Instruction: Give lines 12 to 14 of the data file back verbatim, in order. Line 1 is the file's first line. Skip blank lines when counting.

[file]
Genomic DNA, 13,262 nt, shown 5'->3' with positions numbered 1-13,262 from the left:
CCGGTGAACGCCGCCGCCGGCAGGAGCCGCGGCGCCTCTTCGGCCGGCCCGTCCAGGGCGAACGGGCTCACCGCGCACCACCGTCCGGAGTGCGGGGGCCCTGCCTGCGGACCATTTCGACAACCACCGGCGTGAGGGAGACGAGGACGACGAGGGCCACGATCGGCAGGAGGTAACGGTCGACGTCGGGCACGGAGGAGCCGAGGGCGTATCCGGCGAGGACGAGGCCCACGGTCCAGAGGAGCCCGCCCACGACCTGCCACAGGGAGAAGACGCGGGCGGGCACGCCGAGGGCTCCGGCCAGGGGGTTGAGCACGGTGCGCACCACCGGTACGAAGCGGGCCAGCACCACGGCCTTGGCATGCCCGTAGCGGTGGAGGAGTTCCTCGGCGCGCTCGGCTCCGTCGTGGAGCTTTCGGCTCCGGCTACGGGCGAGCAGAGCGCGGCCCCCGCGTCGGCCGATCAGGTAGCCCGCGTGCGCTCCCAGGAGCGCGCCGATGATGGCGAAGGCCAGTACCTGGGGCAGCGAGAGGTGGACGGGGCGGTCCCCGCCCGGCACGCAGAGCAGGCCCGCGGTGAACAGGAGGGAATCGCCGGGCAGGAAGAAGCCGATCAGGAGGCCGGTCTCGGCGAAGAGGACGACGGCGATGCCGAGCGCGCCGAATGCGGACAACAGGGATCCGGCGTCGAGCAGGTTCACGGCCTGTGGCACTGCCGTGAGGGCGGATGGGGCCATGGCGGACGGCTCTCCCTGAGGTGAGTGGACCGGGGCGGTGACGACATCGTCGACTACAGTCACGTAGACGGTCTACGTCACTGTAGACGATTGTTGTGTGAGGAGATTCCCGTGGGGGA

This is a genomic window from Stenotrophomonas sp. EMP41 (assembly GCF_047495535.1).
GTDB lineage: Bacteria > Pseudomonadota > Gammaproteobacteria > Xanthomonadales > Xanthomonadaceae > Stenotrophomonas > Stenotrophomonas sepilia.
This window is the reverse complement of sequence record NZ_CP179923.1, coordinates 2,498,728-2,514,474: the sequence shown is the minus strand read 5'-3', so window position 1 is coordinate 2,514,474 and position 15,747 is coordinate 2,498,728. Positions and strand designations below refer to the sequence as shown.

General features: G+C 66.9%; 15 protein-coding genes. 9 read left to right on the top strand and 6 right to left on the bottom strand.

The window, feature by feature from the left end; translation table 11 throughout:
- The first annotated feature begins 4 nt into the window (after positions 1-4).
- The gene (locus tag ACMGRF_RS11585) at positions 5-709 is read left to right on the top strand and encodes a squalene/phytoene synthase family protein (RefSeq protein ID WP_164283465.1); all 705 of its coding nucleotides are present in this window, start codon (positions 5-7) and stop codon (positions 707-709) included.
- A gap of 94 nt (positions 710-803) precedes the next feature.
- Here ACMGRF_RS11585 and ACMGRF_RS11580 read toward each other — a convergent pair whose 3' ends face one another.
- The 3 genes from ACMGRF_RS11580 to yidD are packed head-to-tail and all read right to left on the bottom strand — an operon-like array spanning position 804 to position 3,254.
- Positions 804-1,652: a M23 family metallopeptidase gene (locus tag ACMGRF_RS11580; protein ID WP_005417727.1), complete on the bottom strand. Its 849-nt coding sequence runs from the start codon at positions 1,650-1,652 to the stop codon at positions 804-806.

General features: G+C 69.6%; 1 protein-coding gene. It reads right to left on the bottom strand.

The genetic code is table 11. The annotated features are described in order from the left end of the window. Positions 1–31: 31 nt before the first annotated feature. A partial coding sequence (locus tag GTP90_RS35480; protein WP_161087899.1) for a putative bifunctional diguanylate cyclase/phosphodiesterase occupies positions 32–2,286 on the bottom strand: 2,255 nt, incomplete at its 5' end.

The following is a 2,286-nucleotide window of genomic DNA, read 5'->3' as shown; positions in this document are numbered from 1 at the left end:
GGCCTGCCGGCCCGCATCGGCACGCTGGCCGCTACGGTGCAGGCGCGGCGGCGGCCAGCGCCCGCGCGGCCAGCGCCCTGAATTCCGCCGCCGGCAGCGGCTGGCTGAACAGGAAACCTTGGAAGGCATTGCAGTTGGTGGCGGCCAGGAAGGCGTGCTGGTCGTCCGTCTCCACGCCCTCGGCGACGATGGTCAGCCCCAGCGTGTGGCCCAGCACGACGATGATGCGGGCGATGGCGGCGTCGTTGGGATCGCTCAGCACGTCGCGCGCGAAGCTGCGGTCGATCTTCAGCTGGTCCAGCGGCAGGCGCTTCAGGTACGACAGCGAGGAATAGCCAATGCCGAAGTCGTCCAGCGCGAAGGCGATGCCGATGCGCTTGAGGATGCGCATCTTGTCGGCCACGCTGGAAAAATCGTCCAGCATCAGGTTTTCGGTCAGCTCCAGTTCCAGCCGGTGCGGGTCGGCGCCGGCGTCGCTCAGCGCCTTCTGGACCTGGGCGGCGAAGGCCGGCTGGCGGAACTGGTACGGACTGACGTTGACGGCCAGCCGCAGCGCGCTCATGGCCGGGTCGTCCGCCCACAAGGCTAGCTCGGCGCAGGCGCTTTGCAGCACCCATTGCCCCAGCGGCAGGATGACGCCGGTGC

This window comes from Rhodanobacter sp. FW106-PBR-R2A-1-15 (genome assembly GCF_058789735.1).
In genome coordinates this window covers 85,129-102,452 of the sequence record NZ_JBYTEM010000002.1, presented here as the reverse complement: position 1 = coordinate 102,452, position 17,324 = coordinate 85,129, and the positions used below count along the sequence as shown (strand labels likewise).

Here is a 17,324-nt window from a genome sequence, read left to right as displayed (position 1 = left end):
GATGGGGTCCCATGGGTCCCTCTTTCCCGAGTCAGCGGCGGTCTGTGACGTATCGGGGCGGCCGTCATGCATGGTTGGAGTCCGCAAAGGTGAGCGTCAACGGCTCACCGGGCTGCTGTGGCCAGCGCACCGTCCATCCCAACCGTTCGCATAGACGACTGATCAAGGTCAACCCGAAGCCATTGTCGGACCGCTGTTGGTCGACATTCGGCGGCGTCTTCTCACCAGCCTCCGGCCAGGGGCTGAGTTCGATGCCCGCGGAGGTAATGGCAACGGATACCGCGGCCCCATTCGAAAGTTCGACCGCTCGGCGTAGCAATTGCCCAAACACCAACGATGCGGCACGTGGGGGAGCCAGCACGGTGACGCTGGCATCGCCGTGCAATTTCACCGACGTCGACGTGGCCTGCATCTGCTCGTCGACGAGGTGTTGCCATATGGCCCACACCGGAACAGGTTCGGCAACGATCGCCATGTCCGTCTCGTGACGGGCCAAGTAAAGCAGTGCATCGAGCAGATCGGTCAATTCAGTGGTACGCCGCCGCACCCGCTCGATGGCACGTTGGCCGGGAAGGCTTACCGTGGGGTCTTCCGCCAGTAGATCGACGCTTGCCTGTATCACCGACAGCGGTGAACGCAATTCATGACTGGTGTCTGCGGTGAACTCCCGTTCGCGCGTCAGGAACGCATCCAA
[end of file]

- The 3 genes from ACMGRF_RS11580 to yidD are packed head-to-tail and all read right to left on the bottom strand — an operon-like array spanning position 804 to position 3,254.
- Positions 804-1,652: a M23 family metallopeptidase gene (locus tag ACMGRF_RS11580; protein ID WP_005417727.1), complete on the bottom strand. Its 849-nt coding sequence runs from the start codon at positions 1,650-1,652 to the stop codon at positions 804-806.

General features: G+C 69.6%; 1 protein-coding gene. It reads right to left on the bottom strand.